Compiled by Rob Henderson. This version is current as of July 6th, 2003.
The Liturgists' Roundtable is a meeting where folks plan the High Day rituals for Shining Lakes Grove, ADF. We discuss the major themes of the High Day, develop an outline for the ritual, and assign ritual parts.
The Liturgists' Roundtables are held at Rodney Cox's house (263 Larkspur, Ann Arbor). There are at least two Roundtables scheduled in the six-week period before each High Day rite. The Roundtables are usually on Tuesday evenings from 7 to 9 PM. For specific dates, consult Shining Lakes News, or check the schedule on the SLG web page.
From Merriam-Webster Online (http://www.m-w.com):
LITURGY (from Greek leitourgia, "public service"): a
rite or body of rites prescribed for public worship
LITURGIST: one who adheres to, compiles, or leads a liturgy
So a liturgist is someone who writes and/or leads a public worship service.
As in the legends of King Arthur and his knights, the folks who attend our liturgical meetings are considered a group of equals. While the Senior Druid facilitates the meeting and makes sure everything is done, our decisions are made by consensus. (This makes us different from most ADF Groves, where the liturgy for each High Day is written by one person.)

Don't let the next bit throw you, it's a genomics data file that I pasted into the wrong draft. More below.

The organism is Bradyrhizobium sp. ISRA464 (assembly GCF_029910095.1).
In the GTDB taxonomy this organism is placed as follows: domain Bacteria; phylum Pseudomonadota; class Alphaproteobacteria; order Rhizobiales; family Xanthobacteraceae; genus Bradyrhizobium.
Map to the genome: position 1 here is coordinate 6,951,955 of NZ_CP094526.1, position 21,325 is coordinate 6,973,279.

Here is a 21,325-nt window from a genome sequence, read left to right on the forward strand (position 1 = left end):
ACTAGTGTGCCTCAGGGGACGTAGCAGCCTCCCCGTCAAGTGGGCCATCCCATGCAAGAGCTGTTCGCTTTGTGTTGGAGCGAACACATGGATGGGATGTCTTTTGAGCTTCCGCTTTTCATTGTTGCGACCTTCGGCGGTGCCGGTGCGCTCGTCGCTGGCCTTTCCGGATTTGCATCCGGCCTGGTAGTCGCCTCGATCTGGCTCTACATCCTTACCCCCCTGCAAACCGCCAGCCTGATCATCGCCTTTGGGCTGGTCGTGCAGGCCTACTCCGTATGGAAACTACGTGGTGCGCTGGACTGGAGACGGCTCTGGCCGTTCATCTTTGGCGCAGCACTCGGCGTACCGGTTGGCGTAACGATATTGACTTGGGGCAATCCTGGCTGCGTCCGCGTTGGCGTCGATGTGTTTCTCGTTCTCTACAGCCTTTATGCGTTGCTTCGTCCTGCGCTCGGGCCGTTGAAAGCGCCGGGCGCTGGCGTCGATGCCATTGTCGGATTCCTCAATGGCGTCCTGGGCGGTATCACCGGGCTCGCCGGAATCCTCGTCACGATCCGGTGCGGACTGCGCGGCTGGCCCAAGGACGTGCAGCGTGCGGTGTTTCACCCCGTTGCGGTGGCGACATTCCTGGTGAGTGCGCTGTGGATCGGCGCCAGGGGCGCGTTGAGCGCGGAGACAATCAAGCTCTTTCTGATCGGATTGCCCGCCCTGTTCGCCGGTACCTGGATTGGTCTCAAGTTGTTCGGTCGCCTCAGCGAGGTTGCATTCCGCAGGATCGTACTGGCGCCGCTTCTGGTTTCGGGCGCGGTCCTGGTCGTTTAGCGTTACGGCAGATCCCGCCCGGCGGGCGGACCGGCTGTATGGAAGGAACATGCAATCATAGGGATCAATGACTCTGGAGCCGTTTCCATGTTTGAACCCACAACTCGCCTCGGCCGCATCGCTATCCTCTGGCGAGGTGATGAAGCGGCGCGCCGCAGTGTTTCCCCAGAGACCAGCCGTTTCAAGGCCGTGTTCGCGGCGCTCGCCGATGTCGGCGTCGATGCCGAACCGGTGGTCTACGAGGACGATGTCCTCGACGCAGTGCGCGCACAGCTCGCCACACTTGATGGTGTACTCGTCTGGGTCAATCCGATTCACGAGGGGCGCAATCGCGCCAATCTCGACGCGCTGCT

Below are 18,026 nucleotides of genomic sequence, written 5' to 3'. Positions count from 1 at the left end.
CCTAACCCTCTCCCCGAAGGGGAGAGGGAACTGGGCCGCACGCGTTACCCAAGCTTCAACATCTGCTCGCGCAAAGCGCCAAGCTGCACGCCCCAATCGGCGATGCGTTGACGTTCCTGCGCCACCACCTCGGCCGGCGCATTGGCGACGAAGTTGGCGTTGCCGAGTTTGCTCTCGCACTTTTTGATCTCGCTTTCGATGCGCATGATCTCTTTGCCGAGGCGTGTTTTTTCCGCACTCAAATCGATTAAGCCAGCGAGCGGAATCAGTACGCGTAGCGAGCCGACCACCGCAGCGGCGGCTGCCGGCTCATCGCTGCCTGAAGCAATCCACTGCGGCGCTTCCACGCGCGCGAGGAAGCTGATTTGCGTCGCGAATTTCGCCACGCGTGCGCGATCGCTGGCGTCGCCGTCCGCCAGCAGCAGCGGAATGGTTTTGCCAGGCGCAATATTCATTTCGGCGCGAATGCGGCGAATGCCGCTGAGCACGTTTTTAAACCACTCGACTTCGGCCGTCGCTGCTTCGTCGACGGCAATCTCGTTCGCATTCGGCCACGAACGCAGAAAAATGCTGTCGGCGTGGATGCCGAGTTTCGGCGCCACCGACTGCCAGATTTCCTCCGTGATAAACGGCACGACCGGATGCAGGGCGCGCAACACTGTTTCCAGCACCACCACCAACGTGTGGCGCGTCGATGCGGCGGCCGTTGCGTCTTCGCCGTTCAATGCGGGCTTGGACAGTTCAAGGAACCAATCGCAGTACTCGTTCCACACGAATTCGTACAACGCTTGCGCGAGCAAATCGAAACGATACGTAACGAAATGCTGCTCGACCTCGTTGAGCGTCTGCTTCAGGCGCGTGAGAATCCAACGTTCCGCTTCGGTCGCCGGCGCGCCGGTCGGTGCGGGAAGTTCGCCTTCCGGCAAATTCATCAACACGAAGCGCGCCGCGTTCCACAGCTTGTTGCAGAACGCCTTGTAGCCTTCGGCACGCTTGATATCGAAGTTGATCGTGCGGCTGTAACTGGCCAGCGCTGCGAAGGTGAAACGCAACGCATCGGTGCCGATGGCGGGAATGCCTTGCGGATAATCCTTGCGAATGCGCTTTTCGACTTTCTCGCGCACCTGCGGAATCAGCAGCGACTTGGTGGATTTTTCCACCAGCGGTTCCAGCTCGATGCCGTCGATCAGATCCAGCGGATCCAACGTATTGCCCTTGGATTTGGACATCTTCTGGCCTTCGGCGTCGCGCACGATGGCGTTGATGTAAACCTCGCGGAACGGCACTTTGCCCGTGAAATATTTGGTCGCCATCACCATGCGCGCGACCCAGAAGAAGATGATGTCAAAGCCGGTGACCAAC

Not at all! The Roundtables are open to the public. Anyone may attend and participate.
As mentioned in the previous question, the Roundtables are open to the public. If you are an ADF member and are interested in liturgy, then we recommend that you join the ADF Liturgists' Guild, but it's not a requirement. Visit the ADF web page for more information on the ADF Liturgists' Guild.
Actually, we don't do exactly the same rituals year after year. We spend some of our time at the Roundtables discussing the previous year's rite, and what we liked and didn't like about it. If the ritual from the previous year went very badly, then we may create a completely new ritual outline to replace it. If the ritual was a good one overall, but parts of it didn't work as well as we'd hoped, then we may revise just those parts, while leaving the rest of the ritual the same.
Also, even if the previous year's ritual was great, and nobody wants to change anything (and that doesn't happen often!), we still need to assign ritual roles, and figure out what ritual props and supplies we need, and who's going to be getting or making them.
Send mail to Rob Henderson at firstname.lastname@example.org, and he'll answer your question, and include both question and answer on future versions of this list. How's that for service?